A White Poppy
In just under a century,
so much has already been written
that the blots still seep through poetry,
so what good can come from pouring my ink
into this pool of blue and black?
The year ten class were watching ‘My Boy Jack’.
A few of them wore poppies on their blazers:
creased tokens from a war so distant now
that habit substitutes for memory.
The class, for once, are silent;
the boys upon the whiteboard,
each one an actor and a ghost,
are dying in the shell-churned earth of France.
A schoolboy face we’ve all grown up with,
reassigned to Rudyard Kipling’s son;
just eighteen, commanding men a few years older.
The minute hand shifts into place
and he sounds the call to climb the ladder.
The shells, outstripped, have fallen short.
A rattle like a blood filled lung
still coughs from a machine gun.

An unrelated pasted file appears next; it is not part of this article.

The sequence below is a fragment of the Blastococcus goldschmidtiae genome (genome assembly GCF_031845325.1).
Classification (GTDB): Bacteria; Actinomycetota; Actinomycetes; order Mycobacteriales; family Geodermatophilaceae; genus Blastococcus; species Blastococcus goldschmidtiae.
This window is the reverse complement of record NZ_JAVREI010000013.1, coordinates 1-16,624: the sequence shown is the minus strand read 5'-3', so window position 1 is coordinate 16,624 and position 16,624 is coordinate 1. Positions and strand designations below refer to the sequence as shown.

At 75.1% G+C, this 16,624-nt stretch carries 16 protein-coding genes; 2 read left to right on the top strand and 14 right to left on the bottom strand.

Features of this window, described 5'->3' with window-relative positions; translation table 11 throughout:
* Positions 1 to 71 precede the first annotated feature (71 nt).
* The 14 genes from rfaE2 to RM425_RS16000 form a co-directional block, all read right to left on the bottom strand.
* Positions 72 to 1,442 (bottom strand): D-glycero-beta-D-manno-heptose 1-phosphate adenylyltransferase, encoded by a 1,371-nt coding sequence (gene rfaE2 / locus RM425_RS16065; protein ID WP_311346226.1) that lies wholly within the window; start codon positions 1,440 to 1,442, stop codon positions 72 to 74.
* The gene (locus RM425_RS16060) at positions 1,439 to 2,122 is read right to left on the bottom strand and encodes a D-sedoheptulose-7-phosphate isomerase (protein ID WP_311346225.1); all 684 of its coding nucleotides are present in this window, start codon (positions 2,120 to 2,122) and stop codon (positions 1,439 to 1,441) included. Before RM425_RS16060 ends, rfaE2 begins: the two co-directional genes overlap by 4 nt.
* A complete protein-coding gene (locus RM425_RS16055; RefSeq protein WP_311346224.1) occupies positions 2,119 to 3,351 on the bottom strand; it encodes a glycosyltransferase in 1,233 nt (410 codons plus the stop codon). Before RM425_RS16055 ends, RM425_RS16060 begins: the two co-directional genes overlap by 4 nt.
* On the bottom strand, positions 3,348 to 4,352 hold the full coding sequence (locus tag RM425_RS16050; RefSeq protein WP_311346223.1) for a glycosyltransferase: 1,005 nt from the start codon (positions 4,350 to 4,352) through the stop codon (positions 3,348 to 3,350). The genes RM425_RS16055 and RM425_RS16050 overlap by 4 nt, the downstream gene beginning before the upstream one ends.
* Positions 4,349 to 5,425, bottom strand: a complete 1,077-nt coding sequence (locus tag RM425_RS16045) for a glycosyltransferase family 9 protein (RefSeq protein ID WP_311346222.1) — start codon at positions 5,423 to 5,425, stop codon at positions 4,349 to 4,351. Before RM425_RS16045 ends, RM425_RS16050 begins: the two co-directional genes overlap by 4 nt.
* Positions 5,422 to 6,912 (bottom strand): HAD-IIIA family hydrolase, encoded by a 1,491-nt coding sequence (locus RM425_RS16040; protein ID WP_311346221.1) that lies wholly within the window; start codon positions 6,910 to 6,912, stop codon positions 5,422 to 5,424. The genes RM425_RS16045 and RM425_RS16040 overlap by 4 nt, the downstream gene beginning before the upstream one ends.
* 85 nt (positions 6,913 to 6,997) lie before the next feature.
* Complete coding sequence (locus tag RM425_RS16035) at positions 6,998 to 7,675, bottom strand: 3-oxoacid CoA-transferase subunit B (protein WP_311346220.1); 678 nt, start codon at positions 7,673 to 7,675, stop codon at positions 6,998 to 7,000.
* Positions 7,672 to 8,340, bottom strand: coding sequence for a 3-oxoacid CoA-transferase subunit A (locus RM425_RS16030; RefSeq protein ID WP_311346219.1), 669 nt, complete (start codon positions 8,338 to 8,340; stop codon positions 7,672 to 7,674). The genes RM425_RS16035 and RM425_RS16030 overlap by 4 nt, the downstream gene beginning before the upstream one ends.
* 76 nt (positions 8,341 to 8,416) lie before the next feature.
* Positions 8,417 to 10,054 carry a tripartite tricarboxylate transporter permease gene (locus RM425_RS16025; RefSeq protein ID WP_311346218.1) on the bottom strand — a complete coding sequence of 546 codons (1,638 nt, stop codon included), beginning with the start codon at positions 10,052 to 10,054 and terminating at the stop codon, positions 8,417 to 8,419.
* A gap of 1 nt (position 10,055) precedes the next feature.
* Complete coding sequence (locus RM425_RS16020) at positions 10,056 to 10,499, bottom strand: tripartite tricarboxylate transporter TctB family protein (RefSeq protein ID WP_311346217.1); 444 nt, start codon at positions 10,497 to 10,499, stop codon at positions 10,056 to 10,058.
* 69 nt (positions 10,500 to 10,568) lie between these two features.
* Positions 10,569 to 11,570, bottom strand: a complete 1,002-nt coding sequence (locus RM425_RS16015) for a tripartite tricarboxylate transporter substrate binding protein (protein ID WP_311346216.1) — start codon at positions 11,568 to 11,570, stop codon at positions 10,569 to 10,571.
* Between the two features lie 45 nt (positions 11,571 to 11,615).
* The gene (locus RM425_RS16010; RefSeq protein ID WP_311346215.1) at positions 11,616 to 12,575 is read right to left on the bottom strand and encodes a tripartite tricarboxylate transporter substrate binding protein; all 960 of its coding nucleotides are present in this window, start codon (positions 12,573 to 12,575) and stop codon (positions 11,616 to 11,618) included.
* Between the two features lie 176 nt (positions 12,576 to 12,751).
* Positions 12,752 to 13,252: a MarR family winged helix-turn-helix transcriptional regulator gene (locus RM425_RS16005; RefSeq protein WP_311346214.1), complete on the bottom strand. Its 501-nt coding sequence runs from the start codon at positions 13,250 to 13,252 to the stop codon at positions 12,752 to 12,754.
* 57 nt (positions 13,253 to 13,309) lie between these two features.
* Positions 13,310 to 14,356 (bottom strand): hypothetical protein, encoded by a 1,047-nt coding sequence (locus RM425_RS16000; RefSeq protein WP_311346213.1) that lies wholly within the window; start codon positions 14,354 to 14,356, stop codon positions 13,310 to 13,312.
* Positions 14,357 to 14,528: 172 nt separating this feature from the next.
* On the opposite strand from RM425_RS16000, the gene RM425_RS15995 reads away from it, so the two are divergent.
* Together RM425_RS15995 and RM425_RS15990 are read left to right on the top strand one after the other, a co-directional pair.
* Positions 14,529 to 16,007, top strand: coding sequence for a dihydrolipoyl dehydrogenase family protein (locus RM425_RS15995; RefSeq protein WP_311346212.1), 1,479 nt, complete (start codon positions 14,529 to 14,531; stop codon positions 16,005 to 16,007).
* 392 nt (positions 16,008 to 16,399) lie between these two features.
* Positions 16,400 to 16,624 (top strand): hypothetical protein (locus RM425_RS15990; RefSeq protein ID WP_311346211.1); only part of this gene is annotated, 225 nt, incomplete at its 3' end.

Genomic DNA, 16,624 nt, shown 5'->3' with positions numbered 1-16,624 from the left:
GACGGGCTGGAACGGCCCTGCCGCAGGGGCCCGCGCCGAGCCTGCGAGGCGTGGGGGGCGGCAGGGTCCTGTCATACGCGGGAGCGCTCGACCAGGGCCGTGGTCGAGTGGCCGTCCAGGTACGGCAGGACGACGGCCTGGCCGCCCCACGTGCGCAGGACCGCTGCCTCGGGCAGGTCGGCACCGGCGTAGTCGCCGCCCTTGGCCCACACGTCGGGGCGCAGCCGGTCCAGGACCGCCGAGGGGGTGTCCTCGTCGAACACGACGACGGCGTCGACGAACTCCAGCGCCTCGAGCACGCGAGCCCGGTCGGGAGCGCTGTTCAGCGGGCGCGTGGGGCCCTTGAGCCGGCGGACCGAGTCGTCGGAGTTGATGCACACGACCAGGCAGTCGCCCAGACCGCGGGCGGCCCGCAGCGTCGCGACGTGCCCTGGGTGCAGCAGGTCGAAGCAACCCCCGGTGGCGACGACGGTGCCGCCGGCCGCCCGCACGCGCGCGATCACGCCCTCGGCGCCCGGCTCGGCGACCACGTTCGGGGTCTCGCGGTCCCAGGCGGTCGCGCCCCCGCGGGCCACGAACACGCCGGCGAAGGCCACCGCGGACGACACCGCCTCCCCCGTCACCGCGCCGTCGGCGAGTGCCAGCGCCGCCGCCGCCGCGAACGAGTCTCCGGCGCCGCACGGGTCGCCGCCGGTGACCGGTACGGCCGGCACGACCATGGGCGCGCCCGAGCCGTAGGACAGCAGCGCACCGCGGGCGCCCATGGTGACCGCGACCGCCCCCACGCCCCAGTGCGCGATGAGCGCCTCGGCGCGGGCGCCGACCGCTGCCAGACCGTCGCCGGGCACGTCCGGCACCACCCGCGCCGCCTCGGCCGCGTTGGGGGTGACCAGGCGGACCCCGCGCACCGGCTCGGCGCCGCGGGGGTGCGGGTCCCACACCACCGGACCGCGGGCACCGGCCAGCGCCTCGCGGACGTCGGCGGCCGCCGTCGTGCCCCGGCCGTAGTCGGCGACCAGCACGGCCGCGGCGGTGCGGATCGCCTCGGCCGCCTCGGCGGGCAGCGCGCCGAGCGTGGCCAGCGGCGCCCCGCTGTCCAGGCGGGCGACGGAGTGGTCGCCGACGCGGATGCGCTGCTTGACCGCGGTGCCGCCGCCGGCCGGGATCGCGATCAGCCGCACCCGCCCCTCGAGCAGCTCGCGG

Lieutenant Kipling, armed with just a pistol,
knows his men must reach is bunker.
There is no glorious flash of sabres,
only a defiant walk of soldiers
into gunfire, falling with mechanical
How easily hot lead can rip
through uniform and teenage flesh.
The gun splutters, and the young man stumbles.
His glasses fall into the mud.
He searches for them, grabbing soil in handfuls.
It spits again, again he falls.
Just one more burst – his story is concluded.
Except that two months later, back in England,
the Kipling family have a tragedy
without its final scene:
without a body, without witnesses,
no declaration can be made but ‘missing’.
Catharsis has to wait until the photos
of the soldiers in the German prison camps
have been checked and stacked and checked again.
‘Sir, is this story true?’ they ask.
Yes, and eight thousand other like it
from just one army in a single day.
This is grief incomprehensible
to anyone but statisticians,
the production line applied to war.
Now, the poppies seem a little crisper.
They still grow in Afghanistan,
in the sand outside Baghdad,
and in so many places unreported,
so I wear one for the young men fed
to the factories of war, I wear one
for the veterans who have seen the smoke first hand,
but this poem, this poem is a white poppy,
a prayer both for and to humanity,
a prayer that one day, this will stop.